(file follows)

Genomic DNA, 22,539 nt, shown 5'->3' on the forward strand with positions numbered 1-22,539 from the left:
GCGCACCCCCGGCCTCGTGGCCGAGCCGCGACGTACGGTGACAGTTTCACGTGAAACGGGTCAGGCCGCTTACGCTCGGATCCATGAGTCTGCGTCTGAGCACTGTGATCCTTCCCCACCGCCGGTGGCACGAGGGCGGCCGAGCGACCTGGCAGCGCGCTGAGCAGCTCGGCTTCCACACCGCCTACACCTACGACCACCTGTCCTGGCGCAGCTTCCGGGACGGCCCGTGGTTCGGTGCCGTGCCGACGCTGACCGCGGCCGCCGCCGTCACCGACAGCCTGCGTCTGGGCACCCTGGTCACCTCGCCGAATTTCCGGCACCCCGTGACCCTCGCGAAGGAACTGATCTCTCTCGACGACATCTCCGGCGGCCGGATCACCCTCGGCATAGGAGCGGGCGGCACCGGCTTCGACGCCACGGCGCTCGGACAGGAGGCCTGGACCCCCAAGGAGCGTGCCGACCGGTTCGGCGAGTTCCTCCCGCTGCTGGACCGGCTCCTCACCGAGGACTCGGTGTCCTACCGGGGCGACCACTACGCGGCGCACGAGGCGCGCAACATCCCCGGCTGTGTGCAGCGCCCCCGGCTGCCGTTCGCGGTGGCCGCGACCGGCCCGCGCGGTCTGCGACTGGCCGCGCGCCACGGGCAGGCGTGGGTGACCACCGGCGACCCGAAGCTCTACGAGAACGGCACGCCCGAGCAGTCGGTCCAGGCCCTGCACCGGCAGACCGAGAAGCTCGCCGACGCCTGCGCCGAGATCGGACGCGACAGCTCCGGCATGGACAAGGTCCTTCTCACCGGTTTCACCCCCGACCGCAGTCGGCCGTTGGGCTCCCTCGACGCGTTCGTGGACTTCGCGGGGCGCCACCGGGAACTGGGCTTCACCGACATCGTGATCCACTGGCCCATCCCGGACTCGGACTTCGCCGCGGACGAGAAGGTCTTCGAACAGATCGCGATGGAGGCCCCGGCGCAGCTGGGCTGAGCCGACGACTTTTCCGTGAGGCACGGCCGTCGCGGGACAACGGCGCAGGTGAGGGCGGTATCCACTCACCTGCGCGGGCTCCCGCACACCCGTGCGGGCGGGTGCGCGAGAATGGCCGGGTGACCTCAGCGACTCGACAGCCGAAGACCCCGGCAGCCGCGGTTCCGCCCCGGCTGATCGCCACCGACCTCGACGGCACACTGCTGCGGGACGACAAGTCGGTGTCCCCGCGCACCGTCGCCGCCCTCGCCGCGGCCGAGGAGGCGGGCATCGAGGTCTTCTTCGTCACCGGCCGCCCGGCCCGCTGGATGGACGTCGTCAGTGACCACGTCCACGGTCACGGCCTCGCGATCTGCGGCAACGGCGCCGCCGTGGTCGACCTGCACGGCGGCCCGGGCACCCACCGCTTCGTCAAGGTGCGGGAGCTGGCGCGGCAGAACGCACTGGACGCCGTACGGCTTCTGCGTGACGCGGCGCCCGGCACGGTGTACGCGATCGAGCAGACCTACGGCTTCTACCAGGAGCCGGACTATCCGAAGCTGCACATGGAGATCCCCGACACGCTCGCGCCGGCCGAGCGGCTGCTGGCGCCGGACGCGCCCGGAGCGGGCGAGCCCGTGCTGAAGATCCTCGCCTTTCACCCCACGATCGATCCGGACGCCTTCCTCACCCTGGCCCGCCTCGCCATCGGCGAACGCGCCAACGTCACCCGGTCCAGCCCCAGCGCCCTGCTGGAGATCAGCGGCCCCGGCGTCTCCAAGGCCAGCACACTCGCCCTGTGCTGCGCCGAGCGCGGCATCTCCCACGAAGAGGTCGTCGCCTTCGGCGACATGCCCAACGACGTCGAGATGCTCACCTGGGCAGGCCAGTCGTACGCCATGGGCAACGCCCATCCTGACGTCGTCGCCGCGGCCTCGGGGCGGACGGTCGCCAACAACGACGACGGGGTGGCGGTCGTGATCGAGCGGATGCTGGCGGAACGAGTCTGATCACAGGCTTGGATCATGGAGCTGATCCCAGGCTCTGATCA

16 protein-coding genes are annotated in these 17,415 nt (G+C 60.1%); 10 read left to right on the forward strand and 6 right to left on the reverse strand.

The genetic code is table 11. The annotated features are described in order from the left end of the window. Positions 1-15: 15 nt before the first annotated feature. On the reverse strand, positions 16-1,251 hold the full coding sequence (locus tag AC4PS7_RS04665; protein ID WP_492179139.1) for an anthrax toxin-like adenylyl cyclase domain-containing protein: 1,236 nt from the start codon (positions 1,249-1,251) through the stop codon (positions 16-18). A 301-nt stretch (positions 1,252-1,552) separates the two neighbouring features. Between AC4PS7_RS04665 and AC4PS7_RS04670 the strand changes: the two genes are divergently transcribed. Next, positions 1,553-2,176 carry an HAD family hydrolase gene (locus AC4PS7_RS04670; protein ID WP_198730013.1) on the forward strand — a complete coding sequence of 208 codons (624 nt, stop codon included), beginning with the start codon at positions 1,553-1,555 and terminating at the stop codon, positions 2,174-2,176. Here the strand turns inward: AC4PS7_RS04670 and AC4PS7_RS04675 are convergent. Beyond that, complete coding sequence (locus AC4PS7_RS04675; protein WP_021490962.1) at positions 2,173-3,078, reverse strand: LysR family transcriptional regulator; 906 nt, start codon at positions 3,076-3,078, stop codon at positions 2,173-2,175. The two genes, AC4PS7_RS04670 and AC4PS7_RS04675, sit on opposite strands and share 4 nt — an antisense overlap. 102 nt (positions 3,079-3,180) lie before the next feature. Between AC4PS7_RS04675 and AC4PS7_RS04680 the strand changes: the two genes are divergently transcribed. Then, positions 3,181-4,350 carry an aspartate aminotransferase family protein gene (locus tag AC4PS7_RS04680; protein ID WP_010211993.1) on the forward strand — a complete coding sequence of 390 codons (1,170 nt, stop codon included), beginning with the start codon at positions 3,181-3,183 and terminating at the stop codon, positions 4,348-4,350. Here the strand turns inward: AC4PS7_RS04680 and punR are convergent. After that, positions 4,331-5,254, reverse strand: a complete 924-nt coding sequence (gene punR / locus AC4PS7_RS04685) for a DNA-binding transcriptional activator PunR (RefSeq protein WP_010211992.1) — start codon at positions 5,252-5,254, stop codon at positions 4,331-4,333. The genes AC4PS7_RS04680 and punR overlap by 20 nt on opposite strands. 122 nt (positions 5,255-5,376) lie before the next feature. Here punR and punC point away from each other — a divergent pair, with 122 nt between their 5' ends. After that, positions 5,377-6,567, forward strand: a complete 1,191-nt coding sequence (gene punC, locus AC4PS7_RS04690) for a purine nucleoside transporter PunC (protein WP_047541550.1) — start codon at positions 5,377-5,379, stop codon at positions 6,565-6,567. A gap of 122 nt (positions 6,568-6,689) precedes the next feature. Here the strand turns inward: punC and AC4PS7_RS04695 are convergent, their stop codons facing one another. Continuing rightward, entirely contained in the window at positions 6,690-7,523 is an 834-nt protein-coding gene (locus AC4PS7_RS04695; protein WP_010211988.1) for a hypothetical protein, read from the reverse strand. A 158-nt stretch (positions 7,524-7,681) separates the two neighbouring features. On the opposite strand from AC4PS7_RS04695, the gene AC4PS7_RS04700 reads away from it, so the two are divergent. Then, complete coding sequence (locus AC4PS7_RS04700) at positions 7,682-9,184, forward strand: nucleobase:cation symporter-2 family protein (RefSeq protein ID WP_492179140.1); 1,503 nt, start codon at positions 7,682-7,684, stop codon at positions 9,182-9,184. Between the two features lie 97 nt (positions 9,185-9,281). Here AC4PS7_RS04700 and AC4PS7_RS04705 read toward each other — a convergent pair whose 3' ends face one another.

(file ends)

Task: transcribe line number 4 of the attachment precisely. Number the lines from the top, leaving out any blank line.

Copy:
The genetic code is table 11. The annotated features are described in order from the left end of the window. Positions 1-15: 15 nt before the first annotated feature. On the reverse strand, positions 16-1,251 hold the full coding sequence (locus tag AC4PS7_RS04665; protein ID WP_492179139.1) for an anthrax toxin-like adenylyl cyclase domain-containing protein: 1,236 nt from the start codon (positions 1,249-1,251) through the stop codon (positions 16-18). A 301-nt stretch (positions 1,252-1,552) separates the two neighbouring features. Between AC4PS7_RS04665 and AC4PS7_RS04670 the strand changes: the two genes are divergently transcribed. Next, positions 1,553-2,176 carry an HAD family hydrolase gene (locus AC4PS7_RS04670; protein ID WP_198730013.1) on the forward strand — a complete coding sequence of 208 codons (624 nt, stop codon included), beginning with the start codon at positions 1,553-1,555 and terminating at the stop codon, positions 2,174-2,176. Here the strand turns inward: AC4PS7_RS04670 and AC4PS7_RS04675 are convergent. Beyond that, complete coding sequence (locus AC4PS7_RS04675; protein WP_021490962.1) at positions 2,173-3,078, reverse strand: LysR family transcriptional regulator; 906 nt, start codon at positions 3,076-3,078, stop codon at positions 2,173-2,175. The two genes, AC4PS7_RS04670 and AC4PS7_RS04675, sit on opposite strands and share 4 nt — an antisense overlap. 102 nt (positions 3,079-3,180) lie before the next feature. Between AC4PS7_RS04675 and AC4PS7_RS04680 the strand changes: the two genes are divergently transcribed. Then, positions 3,181-4,350 carry an aspartate aminotransferase family protein gene (locus tag AC4PS7_RS04680; protein ID WP_010211993.1) on the forward strand — a complete coding sequence of 390 codons (1,170 nt, stop codon included), beginning with the start codon at positions 3,181-3,183 and terminating at the stop codon, positions 4,348-4,350. Here the strand turns inward: AC4PS7_RS04680 and punR are convergent. After that, positions 4,331-5,254, reverse strand: a complete 924-nt coding sequence (gene punR / locus AC4PS7_RS04685) for a DNA-binding transcriptional activator PunR (RefSeq protein WP_010211992.1) — start codon at positions 5,252-5,254, stop codon at positions 4,331-4,333. The genes AC4PS7_RS04680 and punR overlap by 20 nt on opposite strands. 122 nt (positions 5,255-5,376) lie before the next feature. Here punR and punC point away from each other — a divergent pair, with 122 nt between their 5' ends. After that, positions 5,377-6,567, forward strand: a complete 1,191-nt coding sequence (gene punC, locus AC4PS7_RS04690) for a purine nucleoside transporter PunC (protein WP_047541550.1) — start codon at positions 5,377-5,379, stop codon at positions 6,565-6,567. A gap of 122 nt (positions 6,568-6,689) precedes the next feature. Here the strand turns inward: punC and AC4PS7_RS04695 are convergent, their stop codons facing one another. Continuing rightward, entirely contained in the window at positions 6,690-7,523 is an 834-nt protein-coding gene (locus AC4PS7_RS04695; protein WP_010211988.1) for a hypothetical protein, read from the reverse strand. A 158-nt stretch (positions 7,524-7,681) separates the two neighbouring features. On the opposite strand from AC4PS7_RS04695, the gene AC4PS7_RS04700 reads away from it, so the two are divergent. Then, complete coding sequence (locus AC4PS7_RS04700) at positions 7,682-9,184, forward strand: nucleobase:cation symporter-2 family protein (RefSeq protein ID WP_492179140.1); 1,503 nt, start codon at positions 7,682-7,684, stop codon at positions 9,182-9,184. Between the two features lie 97 nt (positions 9,185-9,281). Here AC4PS7_RS04700 and AC4PS7_RS04705 read toward each other — a convergent pair whose 3' ends face one another.